In the new report, Smith suggests that Fountain got the police job in exchange for his help winning lucrative police contracts from the City Council. Smith said Fountain was treated differently than any other recruit. He was not required to undergo background screening or take a physical or psychological test — all requirements for the job, the report said.
“Fountain was subjected to an unexplainable level of preferential treatment unlike any ever seen in law enforcement,” the report said. “No one in their right mind would ever put an untrained, unqualified individual on the streets as a police officer.”
The report also implicates the Massachusetts Police Training Committee, whose executive director, former Woburn police chief Robert Ferullo, appeared to help Solomon make the hiring of Fountain seem legitimate.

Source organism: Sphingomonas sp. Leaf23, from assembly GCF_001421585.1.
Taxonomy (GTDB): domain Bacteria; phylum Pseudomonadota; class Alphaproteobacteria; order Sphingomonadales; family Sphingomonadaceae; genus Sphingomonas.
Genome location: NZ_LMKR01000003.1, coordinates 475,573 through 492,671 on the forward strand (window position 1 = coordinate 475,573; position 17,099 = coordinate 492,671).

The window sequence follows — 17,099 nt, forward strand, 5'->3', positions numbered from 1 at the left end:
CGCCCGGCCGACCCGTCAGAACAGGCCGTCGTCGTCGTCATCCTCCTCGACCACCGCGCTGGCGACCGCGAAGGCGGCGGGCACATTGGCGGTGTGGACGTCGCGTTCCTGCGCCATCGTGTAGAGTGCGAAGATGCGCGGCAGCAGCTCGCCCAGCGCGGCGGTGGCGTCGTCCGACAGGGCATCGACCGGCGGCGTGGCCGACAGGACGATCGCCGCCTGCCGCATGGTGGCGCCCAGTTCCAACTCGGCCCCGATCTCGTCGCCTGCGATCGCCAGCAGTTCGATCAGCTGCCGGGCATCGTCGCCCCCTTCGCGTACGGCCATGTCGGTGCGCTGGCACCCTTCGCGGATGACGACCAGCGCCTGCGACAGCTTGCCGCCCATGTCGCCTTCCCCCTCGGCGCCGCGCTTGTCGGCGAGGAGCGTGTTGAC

After city councilors began questioning Fountain’s qualifications, Solomon reached out to the training committee, which sets standards for police across the state. Solomon wanted a waiver from the committee that would have allowed Fountain to work as a police officer despite his lack of credentials. The waiver was never approved, but the report said Ferullo failed to take steps to prevent Fountain from working as a police officer.
And when questioned by Smith, the report says, he became defensive, eventually refusing to cooperate.